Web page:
People & Places

A slice above at Edgewood Road Hy-Vee

Employee Millie Corbett, 90, charms customers

Millie Corbett, 90, of Cedar Rapids, visits with Giora Neta, also of Cedar Rapids, while demonstrating pear apples and peppers at the Edgewood Road NE Hy-Vee on Sept. 9, 2016. Neta said he loves seeing Corbett every week — when he comes in, he looks for her because “she’s always nice and always smiles. ... She’s nice to everybody.” (Liz Zabel/The Gazette)
Millie Corbett, 90, of Cedar Rapids, visits with Giora Neta, also of Cedar Rapids, while demonstrating pear apples and peppers at the Edgewood Road NE Hy-Vee on Sept. 9, 2016. Neta said he loves seeing Corbett every week — when he comes in, he looks for her because “she’s always nice and always smiles. ... She’s nice to everybody.” (Liz Zabel/The Gazette)
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CEDAR RAPIDS — On Friday evenings and Saturday afternoons, you’ll find 90-year-old Millie Corbett in the produce section of the Hy-Vee on Edgewood Road NE.

She’s not shopping for groceries. She’s working.

According to the Pew Research Center, more Americans aged 65 and older are choosing to work later in life. A survey in 2000 showed 12.8 percent of older Americans reported they were employed full- or part-time, while this year 18.8 percent reported employment. For those 75 years and older specifically, the percentage increased from 5.4 to 8.4 percent.

Like many post-retirees, Corbett wasn’t quite ready to be done working when she retired from City Paper Co. in Birmingham, Ala., at the age of 66, so she began demonstrating food at grocery stores.

Then, after 33 years of working in Alabama, she and her husband, Bill, returned to Cedar Rapids, where they had raised their three children. Two years after their 2003 return, though, Bill died from complications related to Alzheimer’s.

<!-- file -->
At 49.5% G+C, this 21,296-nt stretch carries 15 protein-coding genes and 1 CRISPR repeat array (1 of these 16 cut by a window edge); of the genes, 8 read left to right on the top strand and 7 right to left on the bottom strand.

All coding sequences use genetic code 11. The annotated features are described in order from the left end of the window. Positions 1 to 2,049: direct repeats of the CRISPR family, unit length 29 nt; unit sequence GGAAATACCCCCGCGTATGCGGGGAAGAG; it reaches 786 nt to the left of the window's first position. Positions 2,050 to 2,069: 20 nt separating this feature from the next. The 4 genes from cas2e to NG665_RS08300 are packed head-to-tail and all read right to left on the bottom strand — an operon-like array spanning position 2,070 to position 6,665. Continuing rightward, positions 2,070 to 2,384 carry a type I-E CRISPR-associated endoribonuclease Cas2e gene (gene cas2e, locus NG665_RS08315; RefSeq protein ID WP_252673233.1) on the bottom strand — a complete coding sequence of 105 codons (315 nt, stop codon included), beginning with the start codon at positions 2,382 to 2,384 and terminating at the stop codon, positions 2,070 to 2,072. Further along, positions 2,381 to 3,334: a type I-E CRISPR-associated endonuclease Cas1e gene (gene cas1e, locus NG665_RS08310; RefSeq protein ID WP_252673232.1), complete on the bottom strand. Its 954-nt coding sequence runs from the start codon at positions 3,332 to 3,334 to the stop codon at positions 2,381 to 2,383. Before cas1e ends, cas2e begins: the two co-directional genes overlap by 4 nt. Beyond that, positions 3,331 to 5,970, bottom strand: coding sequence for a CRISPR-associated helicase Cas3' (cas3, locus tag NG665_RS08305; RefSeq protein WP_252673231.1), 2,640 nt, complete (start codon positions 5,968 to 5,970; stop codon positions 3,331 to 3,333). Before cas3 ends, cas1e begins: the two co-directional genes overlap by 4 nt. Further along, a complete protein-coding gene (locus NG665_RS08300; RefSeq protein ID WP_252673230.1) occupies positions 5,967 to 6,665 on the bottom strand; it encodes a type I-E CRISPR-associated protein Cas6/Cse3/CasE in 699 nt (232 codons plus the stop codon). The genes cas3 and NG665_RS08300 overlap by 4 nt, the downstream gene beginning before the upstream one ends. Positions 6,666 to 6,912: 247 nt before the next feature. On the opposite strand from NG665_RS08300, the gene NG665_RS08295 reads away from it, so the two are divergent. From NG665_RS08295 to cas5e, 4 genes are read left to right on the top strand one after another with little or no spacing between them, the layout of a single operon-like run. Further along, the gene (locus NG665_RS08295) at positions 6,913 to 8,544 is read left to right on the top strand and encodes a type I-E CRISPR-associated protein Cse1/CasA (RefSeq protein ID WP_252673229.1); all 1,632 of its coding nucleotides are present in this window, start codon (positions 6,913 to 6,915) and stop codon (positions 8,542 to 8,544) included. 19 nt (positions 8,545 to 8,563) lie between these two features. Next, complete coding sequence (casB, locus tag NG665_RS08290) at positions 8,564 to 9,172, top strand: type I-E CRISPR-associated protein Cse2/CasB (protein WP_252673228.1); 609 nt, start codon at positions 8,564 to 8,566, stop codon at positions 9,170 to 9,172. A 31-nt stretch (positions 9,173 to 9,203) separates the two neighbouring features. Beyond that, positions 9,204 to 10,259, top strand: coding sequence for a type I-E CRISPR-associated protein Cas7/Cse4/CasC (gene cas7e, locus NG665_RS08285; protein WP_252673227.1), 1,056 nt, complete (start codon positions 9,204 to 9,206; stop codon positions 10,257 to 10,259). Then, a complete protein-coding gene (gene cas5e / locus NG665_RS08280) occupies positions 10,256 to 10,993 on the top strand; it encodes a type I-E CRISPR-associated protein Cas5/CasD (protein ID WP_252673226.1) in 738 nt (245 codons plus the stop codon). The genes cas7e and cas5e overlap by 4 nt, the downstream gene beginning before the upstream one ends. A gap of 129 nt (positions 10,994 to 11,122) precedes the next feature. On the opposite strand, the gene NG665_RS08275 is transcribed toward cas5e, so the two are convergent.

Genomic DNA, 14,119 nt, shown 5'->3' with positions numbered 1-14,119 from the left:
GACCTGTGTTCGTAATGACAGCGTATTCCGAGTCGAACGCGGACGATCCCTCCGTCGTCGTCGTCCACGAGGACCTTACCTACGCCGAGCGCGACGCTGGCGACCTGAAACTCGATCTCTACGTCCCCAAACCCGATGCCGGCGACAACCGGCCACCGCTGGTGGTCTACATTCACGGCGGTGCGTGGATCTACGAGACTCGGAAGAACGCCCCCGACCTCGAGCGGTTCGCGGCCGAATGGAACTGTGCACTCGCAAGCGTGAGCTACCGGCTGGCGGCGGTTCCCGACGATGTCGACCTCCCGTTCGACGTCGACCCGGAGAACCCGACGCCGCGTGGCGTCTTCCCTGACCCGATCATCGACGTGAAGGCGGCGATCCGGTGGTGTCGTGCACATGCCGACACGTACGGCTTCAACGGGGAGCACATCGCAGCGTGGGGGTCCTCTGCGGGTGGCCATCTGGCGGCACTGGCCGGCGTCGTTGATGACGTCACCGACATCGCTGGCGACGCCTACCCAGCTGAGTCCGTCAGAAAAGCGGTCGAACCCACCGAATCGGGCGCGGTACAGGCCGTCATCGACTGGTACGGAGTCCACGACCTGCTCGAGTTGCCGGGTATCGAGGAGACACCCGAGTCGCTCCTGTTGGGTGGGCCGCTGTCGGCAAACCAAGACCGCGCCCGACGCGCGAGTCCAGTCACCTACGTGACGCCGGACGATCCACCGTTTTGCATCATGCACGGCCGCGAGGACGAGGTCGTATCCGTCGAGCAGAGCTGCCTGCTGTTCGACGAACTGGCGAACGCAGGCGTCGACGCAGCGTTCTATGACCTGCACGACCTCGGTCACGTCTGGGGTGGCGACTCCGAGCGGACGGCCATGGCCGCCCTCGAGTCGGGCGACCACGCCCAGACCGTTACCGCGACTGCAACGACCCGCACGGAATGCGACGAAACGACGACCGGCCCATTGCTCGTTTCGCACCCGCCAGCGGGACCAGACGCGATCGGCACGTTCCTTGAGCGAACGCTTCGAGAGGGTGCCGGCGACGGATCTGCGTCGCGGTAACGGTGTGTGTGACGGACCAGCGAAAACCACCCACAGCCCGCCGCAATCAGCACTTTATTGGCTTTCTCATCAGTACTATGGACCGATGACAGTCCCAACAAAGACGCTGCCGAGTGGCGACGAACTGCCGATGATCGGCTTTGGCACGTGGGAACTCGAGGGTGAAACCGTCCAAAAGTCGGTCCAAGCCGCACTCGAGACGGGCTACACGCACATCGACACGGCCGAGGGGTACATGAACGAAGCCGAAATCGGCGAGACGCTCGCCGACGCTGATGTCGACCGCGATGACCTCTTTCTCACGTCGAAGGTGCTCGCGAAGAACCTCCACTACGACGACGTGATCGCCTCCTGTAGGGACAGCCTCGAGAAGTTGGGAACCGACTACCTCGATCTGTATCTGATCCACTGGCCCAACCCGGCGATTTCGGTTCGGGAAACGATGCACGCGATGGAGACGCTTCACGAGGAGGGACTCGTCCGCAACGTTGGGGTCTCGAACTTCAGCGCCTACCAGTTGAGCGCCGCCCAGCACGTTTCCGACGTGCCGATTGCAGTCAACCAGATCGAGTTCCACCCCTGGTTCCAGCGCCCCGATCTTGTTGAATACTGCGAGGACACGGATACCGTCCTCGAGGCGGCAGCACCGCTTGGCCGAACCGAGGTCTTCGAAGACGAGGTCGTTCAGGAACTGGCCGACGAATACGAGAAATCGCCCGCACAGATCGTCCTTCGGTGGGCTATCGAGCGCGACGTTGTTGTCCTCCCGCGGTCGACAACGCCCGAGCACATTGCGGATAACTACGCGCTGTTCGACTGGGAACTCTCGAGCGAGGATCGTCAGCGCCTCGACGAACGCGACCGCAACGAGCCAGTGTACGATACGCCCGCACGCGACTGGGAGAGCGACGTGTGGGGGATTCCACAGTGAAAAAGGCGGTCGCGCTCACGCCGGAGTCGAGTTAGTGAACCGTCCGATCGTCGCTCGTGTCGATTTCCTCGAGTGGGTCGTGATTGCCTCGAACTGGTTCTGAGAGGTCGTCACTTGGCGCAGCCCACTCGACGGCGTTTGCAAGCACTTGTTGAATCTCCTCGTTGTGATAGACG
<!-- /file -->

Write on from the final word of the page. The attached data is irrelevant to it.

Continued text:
Corbett made sure to stay busy, returning to work as a food demonstrator at the Edgewood Road Hy-Vee when it opened in 2006.

She works 10 hours a week at the grocery store, slicing and sampling food in the produce section — her 4-foot-10 frame shadowed by her 10-year-old demonstration table, an older model she insists on using instead of Hy-Vee’s new replacements.

Those few hours on her feet, she believes, have kept her healthy. In fact, she said, working has been her lifesaver.

“It’s a lot better than sitting on the couch,” she said.

In just one hour of her four-hour shift Sept. 9, several customers stopped by not only to taste samples of pear apples and peppers, but also to catch up.

Last month, Corbett had been out for gallbladder surgery. When she wasn’t there for her usual shift, people came looking for her, said Roxann Martinek, Edgewood Road Hy-Vee’s human resources manager. When her picture ran in The Gazette July 21 for her 90th birthday, many of her regular visitors sent birthday cards, too.

“Everyone loves Millie,” Martinek said. “She’s so friendly and easy to talk to and takes interest in customers, which makes them feel special. She’s just like everyone’s grandma.”

“When I come in, I look for her,” said Giora Neta, a Cedar Rapids resident and one of Corbett’s regular customers.

Even though Corbett doesn’t always know the customer’s names, she often recognizes them and remembers their story, she said.

Gestures like asking how customers are, how their kids are or simply smiling and greeting them every time she sees them are what Neta said he loves about Corbett.

“She’s always so nice and always smiles. I think she’s beautiful,” he said. “She’s so nice to everybody.”

“She’s just a sweet old lady that everybody wants to talk to,” said Dan Carney, her manager and the manager of the produce section.

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While chatting at work might usually be considered a problem, Carney doesn’t see it that way.

“Yeah, she chats a little bit but that’s the atmosphere we want,” he said. “That’s the Hy-Vee thing: it’s a friendly place to shop. And people can’t help but buy from a sweet old lady. She’s a perfect fit for us.”

Corbett said the job is a good fit for her, too. In fact, she said it’s “the best in town.”

“I told myself I would quit when I’d been here for 10 years and when I turned 90,” she said. “But now it’s been 10 years and I’m 90 and I don’t feel like quitting, so I guess I don’t know when I’ll quit.”

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